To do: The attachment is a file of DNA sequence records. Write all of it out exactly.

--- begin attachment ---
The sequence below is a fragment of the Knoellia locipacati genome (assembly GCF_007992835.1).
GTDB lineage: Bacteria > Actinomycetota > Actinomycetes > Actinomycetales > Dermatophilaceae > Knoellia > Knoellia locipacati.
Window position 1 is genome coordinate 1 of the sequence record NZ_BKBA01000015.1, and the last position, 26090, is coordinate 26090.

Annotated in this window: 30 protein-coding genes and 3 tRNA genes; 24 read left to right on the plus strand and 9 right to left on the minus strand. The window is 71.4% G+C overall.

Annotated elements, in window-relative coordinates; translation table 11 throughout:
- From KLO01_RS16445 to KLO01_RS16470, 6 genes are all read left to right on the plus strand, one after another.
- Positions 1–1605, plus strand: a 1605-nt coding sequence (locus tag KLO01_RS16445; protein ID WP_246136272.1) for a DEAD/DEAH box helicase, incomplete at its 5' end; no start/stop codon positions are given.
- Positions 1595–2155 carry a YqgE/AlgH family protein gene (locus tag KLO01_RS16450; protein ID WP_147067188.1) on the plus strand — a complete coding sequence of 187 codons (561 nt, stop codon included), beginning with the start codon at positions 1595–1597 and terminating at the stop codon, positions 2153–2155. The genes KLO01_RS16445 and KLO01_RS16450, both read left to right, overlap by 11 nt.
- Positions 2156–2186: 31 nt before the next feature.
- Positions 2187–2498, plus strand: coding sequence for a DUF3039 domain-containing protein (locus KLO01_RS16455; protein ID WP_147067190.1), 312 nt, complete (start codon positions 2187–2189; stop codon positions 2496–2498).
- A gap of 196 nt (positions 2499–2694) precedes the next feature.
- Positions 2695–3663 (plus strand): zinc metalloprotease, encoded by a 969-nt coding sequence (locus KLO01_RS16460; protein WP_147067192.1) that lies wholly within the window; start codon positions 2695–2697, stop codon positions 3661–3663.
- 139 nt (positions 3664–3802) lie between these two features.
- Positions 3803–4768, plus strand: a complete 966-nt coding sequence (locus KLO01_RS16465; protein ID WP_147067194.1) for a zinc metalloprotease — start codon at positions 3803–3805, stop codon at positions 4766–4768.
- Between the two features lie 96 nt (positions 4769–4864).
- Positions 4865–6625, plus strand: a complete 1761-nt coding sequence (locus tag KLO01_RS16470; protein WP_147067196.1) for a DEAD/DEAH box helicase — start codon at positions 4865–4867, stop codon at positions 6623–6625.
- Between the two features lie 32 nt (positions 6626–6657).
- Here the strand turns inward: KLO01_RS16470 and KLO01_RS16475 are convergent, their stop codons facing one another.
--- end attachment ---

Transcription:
The sequence below is a fragment of the Knoellia locipacati genome (assembly GCF_007992835.1).
GTDB lineage: Bacteria > Actinomycetota > Actinomycetes > Actinomycetales > Dermatophilaceae > Knoellia > Knoellia locipacati.
Window position 1 is genome coordinate 1 of the sequence record NZ_BKBA01000015.1, and the last position, 26090, is coordinate 26090.

Annotated in this window: 30 protein-coding genes and 3 tRNA genes; 24 read left to right on the plus strand and 9 right to left on the minus strand. The window is 71.4% G+C overall.

Annotated elements, in window-relative coordinates; translation table 11 throughout:
- From KLO01_RS16445 to KLO01_RS16470, 6 genes are all read left to right on the plus strand, one after another.
- Positions 1–1605, plus strand: a 1605-nt coding sequence (locus tag KLO01_RS16445; protein ID WP_246136272.1) for a DEAD/DEAH box helicase, incomplete at its 5' end; no start/stop codon positions are given.
- Positions 1595–2155 carry a YqgE/AlgH family protein gene (locus tag KLO01_RS16450; protein ID WP_147067188.1) on the plus strand — a complete coding sequence of 187 codons (561 nt, stop codon included), beginning with the start codon at positions 1595–1597 and terminating at the stop codon, positions 2153–2155. The genes KLO01_RS16445 and KLO01_RS16450, both read left to right, overlap by 11 nt.
- Positions 2156–2186: 31 nt before the next feature.
- Positions 2187–2498, plus strand: coding sequence for a DUF3039 domain-containing protein (locus KLO01_RS16455; protein ID WP_147067190.1), 312 nt, complete (start codon positions 2187–2189; stop codon positions 2496–2498).
- A gap of 196 nt (positions 2499–2694) precedes the next feature.
- Positions 2695–3663 (plus strand): zinc metalloprotease, encoded by a 969-nt coding sequence (locus KLO01_RS16460; protein WP_147067192.1) that lies wholly within the window; start codon positions 2695–2697, stop codon positions 3661–3663.
- 139 nt (positions 3664–3802) lie between these two features.
- Positions 3803–4768, plus strand: a complete 966-nt coding sequence (locus KLO01_RS16465; protein ID WP_147067194.1) for a zinc metalloprotease — start codon at positions 3803–3805, stop codon at positions 4766–4768.
- Between the two features lie 96 nt (positions 4769–4864).
- Positions 4865–6625, plus strand: a complete 1761-nt coding sequence (locus tag KLO01_RS16470; protein WP_147067196.1) for a DEAD/DEAH box helicase — start codon at positions 4865–4867, stop codon at positions 6623–6625.
- Between the two features lie 32 nt (positions 6626–6657).
- Here the strand turns inward: KLO01_RS16470 and KLO01_RS16475 are convergent, their stop codons facing one another.